The Honda CBR900RR Fireblade is Honda's superbike


A Honda Fireblade.

First Generation (1992-1993)Edit


1992 Honda Fireblade.

Developed by Tabao Bada, the Fireblade was designed to be a light weight performance superbike. It features a 893 cc inline-four engine with the weight of 453 lb (205 kg) with a full tank. 

Second Generation (1994-1995)Edit

Numerous changes were made to the second-generation RR, which debuted in 1994, including revised spring and damping rates, a compression adjuster was added to the front fork, an improved shift drum to cure notchy shifting, the upper cowl stay went from steel to aluminum, and the cylinder

1994 Honda Fireblade.

head cover went from aluminum to magnesium. The styling of the bike also became more aggressive: The independent dual lights became irregular-shaped multi-reflector lights known as "tiger eyes" and the bike now featured fewer of the RR's unique fairing holes. In addition, slimmer and firmer footpegs were patterned after the RC45
 and a shift linkage replaced the original model's backward pedal. A new instrument panel included an electronic speedometer that measured speed from the countershaft sprocket, rather than the front wheel.

Third Generation (1996-1997)Edit

1996 brought the first major changes to what was now the third generation of the CBR900RR. In order to achieve a more optimized balance of rigidity, Honda significantly altered the 1996 CBR's chassis and suspension. The frame and swingarm were fabricated from larger, thinner-walled extrusions for increased torsional rigidity. The fork and shock internals were re-designed, and the swingarm pivot raised by 5 mm (0.2 in). Revised ergonomics brought the bars 10 mm (0.4 in) higher and swept back five degrees more than earlier models, along with a slimmer gas tank. Engine updates included a bump in displacement to 918 cc (56.0 cu in) via a 1 mm (0.039 in) bore increase, slightly higher compression, a curved radiator, larger exhaust, extra clutch plates, smaller alternator, and the addition of a throttle position sensor. The 1996 model carried over to 1997 unchanged except for the updates to color/graphics offerings.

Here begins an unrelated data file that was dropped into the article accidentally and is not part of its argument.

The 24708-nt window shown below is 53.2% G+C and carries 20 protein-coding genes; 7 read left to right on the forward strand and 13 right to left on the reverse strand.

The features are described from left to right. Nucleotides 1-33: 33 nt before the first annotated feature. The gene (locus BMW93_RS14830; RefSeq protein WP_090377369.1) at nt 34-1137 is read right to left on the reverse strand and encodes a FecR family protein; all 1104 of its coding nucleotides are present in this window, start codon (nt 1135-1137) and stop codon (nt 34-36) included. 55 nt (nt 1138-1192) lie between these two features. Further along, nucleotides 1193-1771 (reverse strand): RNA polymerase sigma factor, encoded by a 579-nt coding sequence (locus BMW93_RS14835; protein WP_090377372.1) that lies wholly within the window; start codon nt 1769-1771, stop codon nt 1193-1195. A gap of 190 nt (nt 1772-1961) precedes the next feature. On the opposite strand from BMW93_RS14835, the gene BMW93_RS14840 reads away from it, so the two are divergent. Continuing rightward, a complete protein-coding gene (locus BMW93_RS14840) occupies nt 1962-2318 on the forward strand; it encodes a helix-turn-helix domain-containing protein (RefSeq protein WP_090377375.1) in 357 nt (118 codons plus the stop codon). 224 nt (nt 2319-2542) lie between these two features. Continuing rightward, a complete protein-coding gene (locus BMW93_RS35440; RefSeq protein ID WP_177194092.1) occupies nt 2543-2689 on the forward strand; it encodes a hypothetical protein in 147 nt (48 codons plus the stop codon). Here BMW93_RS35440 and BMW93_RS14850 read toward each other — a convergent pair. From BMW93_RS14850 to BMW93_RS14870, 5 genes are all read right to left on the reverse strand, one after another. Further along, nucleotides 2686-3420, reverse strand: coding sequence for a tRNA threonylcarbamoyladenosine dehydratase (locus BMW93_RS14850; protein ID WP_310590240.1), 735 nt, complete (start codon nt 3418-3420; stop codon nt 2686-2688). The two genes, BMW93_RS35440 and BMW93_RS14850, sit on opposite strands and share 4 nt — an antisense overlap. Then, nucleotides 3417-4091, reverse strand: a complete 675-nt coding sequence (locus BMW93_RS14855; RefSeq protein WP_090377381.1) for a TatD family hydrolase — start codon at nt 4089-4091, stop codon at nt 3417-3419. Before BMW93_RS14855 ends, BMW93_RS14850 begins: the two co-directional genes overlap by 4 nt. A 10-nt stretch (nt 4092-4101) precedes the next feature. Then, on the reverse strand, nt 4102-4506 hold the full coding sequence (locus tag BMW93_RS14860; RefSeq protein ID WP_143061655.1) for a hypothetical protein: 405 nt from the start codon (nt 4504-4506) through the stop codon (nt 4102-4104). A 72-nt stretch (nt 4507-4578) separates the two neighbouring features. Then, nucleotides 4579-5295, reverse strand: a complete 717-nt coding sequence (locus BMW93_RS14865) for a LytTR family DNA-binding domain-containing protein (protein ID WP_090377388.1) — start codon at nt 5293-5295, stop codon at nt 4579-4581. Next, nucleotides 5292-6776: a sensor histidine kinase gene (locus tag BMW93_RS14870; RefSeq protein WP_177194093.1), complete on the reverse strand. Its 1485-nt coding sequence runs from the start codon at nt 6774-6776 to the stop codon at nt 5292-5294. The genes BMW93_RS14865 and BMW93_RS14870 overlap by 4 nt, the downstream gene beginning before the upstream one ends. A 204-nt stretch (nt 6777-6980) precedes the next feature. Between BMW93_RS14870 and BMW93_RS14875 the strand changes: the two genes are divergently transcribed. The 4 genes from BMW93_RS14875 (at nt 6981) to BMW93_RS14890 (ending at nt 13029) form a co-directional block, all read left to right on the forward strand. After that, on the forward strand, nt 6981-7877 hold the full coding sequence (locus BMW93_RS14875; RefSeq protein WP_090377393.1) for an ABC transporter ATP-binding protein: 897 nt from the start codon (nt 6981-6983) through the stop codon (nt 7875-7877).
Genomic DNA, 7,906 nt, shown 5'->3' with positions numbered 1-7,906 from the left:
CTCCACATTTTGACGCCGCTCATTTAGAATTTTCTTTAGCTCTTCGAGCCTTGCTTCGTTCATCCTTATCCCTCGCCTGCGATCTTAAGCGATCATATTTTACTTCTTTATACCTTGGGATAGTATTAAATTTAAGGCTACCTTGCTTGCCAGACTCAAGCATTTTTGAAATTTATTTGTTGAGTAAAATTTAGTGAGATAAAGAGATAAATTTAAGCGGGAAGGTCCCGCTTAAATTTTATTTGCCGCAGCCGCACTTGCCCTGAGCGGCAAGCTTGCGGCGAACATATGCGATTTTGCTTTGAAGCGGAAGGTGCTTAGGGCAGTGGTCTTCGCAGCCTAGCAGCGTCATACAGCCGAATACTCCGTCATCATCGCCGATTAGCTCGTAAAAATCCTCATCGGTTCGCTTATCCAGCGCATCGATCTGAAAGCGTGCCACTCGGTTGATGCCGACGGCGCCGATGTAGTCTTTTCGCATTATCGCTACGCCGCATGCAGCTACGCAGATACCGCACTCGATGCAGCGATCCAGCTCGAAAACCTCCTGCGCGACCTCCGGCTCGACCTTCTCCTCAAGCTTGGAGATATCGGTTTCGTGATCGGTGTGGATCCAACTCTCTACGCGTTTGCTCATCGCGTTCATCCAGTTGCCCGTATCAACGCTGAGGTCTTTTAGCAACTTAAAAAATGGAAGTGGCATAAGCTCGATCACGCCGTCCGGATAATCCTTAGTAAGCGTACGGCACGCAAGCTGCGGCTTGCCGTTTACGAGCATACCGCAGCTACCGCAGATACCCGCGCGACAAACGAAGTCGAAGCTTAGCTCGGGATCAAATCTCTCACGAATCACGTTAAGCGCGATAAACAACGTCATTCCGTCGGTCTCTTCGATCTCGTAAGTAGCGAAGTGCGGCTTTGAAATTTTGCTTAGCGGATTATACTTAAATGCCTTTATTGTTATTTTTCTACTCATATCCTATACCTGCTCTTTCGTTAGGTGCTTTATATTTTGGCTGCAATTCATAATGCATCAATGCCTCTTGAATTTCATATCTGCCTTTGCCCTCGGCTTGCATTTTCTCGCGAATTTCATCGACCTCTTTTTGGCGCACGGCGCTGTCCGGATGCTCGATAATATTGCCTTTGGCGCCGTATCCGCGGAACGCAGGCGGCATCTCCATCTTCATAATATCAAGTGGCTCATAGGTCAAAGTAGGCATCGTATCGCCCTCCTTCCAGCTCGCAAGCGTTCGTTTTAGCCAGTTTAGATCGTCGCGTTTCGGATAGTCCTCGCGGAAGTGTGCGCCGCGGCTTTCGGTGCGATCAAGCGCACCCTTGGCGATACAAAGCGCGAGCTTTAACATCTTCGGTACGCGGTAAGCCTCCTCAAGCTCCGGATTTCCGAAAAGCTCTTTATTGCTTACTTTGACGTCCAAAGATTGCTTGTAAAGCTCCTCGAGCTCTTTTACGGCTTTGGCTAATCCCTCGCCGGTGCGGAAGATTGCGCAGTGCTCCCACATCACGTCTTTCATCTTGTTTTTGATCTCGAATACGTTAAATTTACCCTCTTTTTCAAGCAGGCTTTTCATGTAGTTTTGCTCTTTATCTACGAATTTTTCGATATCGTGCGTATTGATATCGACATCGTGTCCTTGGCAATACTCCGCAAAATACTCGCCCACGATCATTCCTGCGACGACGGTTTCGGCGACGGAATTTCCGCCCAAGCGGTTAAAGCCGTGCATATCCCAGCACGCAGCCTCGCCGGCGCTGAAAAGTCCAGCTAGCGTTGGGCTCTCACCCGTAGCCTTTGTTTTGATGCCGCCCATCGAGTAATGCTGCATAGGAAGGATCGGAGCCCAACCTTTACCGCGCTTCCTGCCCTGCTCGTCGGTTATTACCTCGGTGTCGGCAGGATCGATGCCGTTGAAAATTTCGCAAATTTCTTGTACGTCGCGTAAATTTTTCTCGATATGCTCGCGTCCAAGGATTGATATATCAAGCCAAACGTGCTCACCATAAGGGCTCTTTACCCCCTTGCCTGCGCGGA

Fouth Generation (1998-1999)Edit

In 1998, Honda continued subtle refinements in the fourth generation CBR900RR's chassis. It saw frame stiffness closer to the original model's, revised suspension internals, and 5 mm (0.2 in) less triple clamp offset (an almost universal aftermarket upgrade to previous models). New brake calipers acted on larger front discs, the fairing was re-shaped and raised footpegs subtly changed ergonomics again. Eighty percent of the engine's internals were all-new to reduce weight and minimize friction; other updates included redesigned combustion chambers and porting, aluminum composite cylinders, new pistons, a smaller and lighter clutch pack, revised gearbox ratios, larger radiator, and a new stainless steel exhaust header.

Fifth Generation (2000-2001)Edit

The fifth generation of RR, known as the CBR929RR in North America, was introduced in 2000 and had a completely new 929 cc (56.7 cu in) engine incorporating fuel injection, more oversquare cylinder dimensions, larger valves set at a narrower included angle, lighter internals, and an all-titanium, HTEV-equipped exhaust system. The "pivotless" chassis had the swingarm mounted to the engine cases but incorporated a brace underneath the engine. Updated suspension and brakes included an inverted front fork and 320 mm front discs; and the 16 inch front wheel was replaced with a more common 17 inch wheel.

Sixth Generation (2002-2003)Edit


2002 Honda Fireblade.

The sixth generation of the RR was introduced in 2002 (known as the CBR954RR in North America and Japan), cylinder bore was increased from 74mm to 75mm, increasing capacity to 954 cc (58.2 cu in). Larger fuel injectors and radiator, re-mapped electronic fuel injection, and a more powerful ECU were also added. The bodyworks and fairings were reworked for a sleeker, more streamlined feel. The frame was strengthened and a more rigid swingarm added and the footpegs were raised to allow for greater lean angles. Front discs increased to 330 mm. Dry weight was reduced to 168  kg (370 lb).

The CBR900RR was replaced by an all new CBR1000RR in 2004.

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